KSL Outdoors: Utah Avalanche Center

Thanks for tuning into KSL Outdoors, I’m Adam Eakle. Tonight we have a really fun adventure for you, but we are also going to teach you a few things we hope. Did you know that every year four people die in avalanches in Utah. So, in order to get informed, to be safe, we are headed out with the Utah Avalanche Center to learn how to avoid avalanches.

In the past ten years, forty people have died in Utah avalanches. Half of those that died were riding a snowmobile.

(Craig Gordon, Utah Avalanche Center Forecaster) I’m Craig Gordon, I’m one of the forecasters with the Utah Avalanche Center.

(Craig Gordon) so the course is divided into a couple of different segments. First we start with an evening presentation. This year we had it at Tri-City Performance.

(Craig in class) Avalanche debris it sets up like concrete in just a second or two.

(Craig Gordon) That three hour class we cover the basics. So that includes, weather, snow pack, terrain and of course the human factor. How we integrate into the back country.

(Craig Gordon) Our thursday night class is followed by a Saturday, all day on the snow here on at Thousand Peaks. We start off by giving all of our participants the keys to the kingdom. What that means is they learn how to use and utilize their avalanche rescue gear. Yeah beacons, shovels and probes.

(Instructor) Is there anybody that is first time, never used a beacon before?

About two dozen people have signed up for this avalanche class. Most have seen avalanches, set them off, or like in Mark’s case, lost friends to avalanches.

(Mark Hadley, Mountain Green Snowmobile rider) The last 7 years I’ve lost a least three friends or acquaintances and a friend and I just felt like I’ve always needed to know. I’ve always just chanced every time I’ve went out snowmobiling.

(Mark Hadley, Mountain Green Snowmobile rider) i just felt like I’m tired of loosing my friends and hopefully i can be an instrument to tell them. You know, don’t go up on the hill.

This all day avalanche awareness and snowmobile skills class is being held on the forty three thousand acre Thousand Peaks Ranch. Private property on the West slope of the high Unitas.

(Craig) It shows the great partnership we have in the community. In particular with the Park City Powdercats, who’ve opened up their ski terrain in the spirit of avalanche education and outreach.

(James Boyer, Park City Powdercats) this is an awesome place to spend the winter and to be able to bring our guests out and enjoy some of the most amazing back country skiing that Utah has to offer.

This ranch is a playground for snow enthusiasts, it also is a perfect example of potential avalanche terrain you can find anywhere in the back country.

(Craig) Right now, half of the class is riding with some of the best pro riding athletes in the country.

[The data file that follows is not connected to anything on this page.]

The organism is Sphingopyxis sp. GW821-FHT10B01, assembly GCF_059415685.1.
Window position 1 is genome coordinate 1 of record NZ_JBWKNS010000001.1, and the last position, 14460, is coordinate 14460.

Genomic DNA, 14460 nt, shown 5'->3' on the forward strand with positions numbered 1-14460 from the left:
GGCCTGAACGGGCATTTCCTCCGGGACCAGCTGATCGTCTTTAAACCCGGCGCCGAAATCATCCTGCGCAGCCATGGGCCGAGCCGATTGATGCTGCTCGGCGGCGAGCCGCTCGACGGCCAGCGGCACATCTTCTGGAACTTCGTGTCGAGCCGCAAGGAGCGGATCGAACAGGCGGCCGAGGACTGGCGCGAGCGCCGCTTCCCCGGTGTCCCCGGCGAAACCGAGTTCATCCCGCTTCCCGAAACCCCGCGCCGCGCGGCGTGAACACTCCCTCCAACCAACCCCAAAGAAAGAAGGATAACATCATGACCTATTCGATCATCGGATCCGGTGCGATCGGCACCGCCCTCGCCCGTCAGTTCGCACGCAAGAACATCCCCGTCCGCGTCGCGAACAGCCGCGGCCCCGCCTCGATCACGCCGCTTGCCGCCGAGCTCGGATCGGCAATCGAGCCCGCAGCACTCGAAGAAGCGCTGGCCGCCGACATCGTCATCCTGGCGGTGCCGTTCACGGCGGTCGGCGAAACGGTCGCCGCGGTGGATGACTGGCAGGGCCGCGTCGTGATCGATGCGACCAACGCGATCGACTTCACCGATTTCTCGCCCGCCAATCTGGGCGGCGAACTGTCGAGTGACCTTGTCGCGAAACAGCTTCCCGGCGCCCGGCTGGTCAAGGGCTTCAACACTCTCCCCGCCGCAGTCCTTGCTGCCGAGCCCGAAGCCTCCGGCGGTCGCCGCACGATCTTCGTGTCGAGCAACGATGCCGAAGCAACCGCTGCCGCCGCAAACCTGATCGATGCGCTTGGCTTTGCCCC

(Craig) so they get to hone their riding skills while the other half of the class is looking at the layering in the snow pack.

(James Boyer) we start off doing some taps from the wrist, then move to taps from the elbow and then all the way to the shoulder. That should give us an idea of where the weak layer is and some kind of the idea of the strength of that.

This class shows how to dig a snow pit and conduct a snow stability test.

Participants are then shown how to identify a weak layer of snow and how to test the snow before they ride on a potential avalanche slope.

(Brett Kobernik, Utah Avalache Center) If you get off your machine and your feet go through to the ground. That should be a clue. Those are big clues as far as faceted snow, deep in the snow pack.

(Craig) You can be out on the snow everyday. It’s finding a happy medium, that you can go out and you know the days that it’s green light conditions and you can get after it and also we give riders the skills that they know when the time to tone it down.

you know what I really like about this course is not only is there classroom instruction, but there is also this hands on instruction. Whether you are digging a pit. Learning what terrain to go on, when to go on it, or if you should ever go on it. To testing out your skills on the snowmobile, learning something from the pros.

(Adam) hey coming up on KSL Outdoors a really sad story from last years snowmobiling season where a family lost their brother, a father and a son.

(Darin Noorda) Not a day goes by that you don’t think of him. You don’t ponder him, you don’t think of his wife and three kids. But, you do hold on to the fact that my brother died doing what he loved. It’s just a travesty that he had to die.

That story just ahead, but first tonights Burt Brothers quiz question.

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